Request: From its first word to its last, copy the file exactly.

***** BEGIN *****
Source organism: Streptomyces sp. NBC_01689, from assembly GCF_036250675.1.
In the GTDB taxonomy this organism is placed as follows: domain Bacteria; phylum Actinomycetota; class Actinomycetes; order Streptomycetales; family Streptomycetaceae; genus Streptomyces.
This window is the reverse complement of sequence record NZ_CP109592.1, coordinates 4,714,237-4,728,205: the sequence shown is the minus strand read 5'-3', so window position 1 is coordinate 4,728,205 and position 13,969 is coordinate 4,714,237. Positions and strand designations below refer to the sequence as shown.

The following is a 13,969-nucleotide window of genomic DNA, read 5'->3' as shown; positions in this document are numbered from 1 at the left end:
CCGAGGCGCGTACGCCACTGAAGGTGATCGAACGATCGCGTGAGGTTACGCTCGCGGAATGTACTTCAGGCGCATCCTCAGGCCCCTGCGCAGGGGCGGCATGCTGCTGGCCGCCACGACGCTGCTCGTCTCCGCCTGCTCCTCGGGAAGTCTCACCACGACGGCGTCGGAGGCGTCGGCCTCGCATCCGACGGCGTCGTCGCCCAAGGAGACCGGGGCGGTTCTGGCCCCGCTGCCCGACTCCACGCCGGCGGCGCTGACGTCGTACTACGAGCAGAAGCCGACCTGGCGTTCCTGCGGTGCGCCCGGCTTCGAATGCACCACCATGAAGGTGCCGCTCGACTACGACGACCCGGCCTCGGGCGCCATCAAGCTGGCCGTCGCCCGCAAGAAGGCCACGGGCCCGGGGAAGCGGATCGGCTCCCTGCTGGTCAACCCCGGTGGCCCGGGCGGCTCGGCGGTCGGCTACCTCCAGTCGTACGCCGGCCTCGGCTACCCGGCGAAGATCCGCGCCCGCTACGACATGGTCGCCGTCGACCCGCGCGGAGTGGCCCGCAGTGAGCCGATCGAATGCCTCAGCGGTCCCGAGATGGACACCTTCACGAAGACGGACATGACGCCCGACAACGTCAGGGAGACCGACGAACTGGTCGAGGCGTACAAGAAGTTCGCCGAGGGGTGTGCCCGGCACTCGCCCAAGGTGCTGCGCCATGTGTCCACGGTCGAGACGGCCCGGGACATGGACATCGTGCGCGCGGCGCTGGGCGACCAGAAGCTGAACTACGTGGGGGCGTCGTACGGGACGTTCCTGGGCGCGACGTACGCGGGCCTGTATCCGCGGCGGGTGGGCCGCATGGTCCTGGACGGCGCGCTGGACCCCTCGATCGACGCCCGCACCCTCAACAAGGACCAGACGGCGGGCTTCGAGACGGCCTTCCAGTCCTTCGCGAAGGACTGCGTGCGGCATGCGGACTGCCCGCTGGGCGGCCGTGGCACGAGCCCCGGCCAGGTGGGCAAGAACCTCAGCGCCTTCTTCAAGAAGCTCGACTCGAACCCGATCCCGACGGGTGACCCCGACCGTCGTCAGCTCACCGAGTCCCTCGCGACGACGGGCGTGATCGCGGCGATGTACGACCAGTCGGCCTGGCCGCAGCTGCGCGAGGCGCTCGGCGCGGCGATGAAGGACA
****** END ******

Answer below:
Source organism: Streptomyces sp. NBC_01689, from assembly GCF_036250675.1.
In the GTDB taxonomy this organism is placed as follows: domain Bacteria; phylum Actinomycetota; class Actinomycetes; order Streptomycetales; family Streptomycetaceae; genus Streptomyces.
This window is the reverse complement of sequence record NZ_CP109592.1, coordinates 4,714,237-4,728,205: the sequence shown is the minus strand read 5'-3', so window position 1 is coordinate 4,728,205 and position 13,969 is coordinate 4,714,237. Positions and strand designations below refer to the sequence as shown.

The following is a 13,969-nucleotide window of genomic DNA, read 5'->3' as shown; positions in this document are numbered from 1 at the left end:
CCGAGGCGCGTACGCCACTGAAGGTGATCGAACGATCGCGTGAGGTTACGCTCGCGGAATGTACTTCAGGCGCATCCTCAGGCCCCTGCGCAGGGGCGGCATGCTGCTGGCCGCCACGACGCTGCTCGTCTCCGCCTGCTCCTCGGGAAGTCTCACCACGACGGCGTCGGAGGCGTCGGCCTCGCATCCGACGGCGTCGTCGCCCAAGGAGACCGGGGCGGTTCTGGCCCCGCTGCCCGACTCCACGCCGGCGGCGCTGACGTCGTACTACGAGCAGAAGCCGACCTGGCGTTCCTGCGGTGCGCCCGGCTTCGAATGCACCACCATGAAGGTGCCGCTCGACTACGACGACCCGGCCTCGGGCGCCATCAAGCTGGCCGTCGCCCGCAAGAAGGCCACGGGCCCGGGGAAGCGGATCGGCTCCCTGCTGGTCAACCCCGGTGGCCCGGGCGGCTCGGCGGTCGGCTACCTCCAGTCGTACGCCGGCCTCGGCTACCCGGCGAAGATCCGCGCCCGCTACGACATGGTCGCCGTCGACCCGCGCGGAGTGGCCCGCAGTGAGCCGATCGAATGCCTCAGCGGTCCCGAGATGGACACCTTCACGAAGACGGACATGACGCCCGACAACGTCAGGGAGACCGACGAACTGGTCGAGGCGTACAAGAAGTTCGCCGAGGGGTGTGCCCGGCACTCGCCCAAGGTGCTGCGCCATGTGTCCACGGTCGAGACGGCCCGGGACATGGACATCGTGCGCGCGGCGCTGGGCGACCAGAAGCTGAACTACGTGGGGGCGTCGTACGGGACGTTCCTGGGCGCGACGTACGCGGGCCTGTATCCGCGGCGGGTGGGCCGCATGGTCCTGGACGGCGCGCTGGACCCCTCGATCGACGCCCGCACCCTCAACAAGGACCAGACGGCGGGCTTCGAGACGGCCTTCCAGTCCTTCGCGAAGGACTGCGTGCGGCATGCGGACTGCCCGCTGGGCGGCCGTGGCACGAGCCCCGGCCAGGTGGGCAAGAACCTCAGCGCCTTCTTCAAGAAGCTCGACTCGAACCCGATCCCGACGGGTGACCCCGACCGTCGTCAGCTCACCGAGTCCCTCGCGACGACGGGCGTGATCGCGGCGATGTACGACCAGTCGGCCTGGCCGCAGCTGCGCGAGGCGCTCGGCGCGGCGATGAAGGACA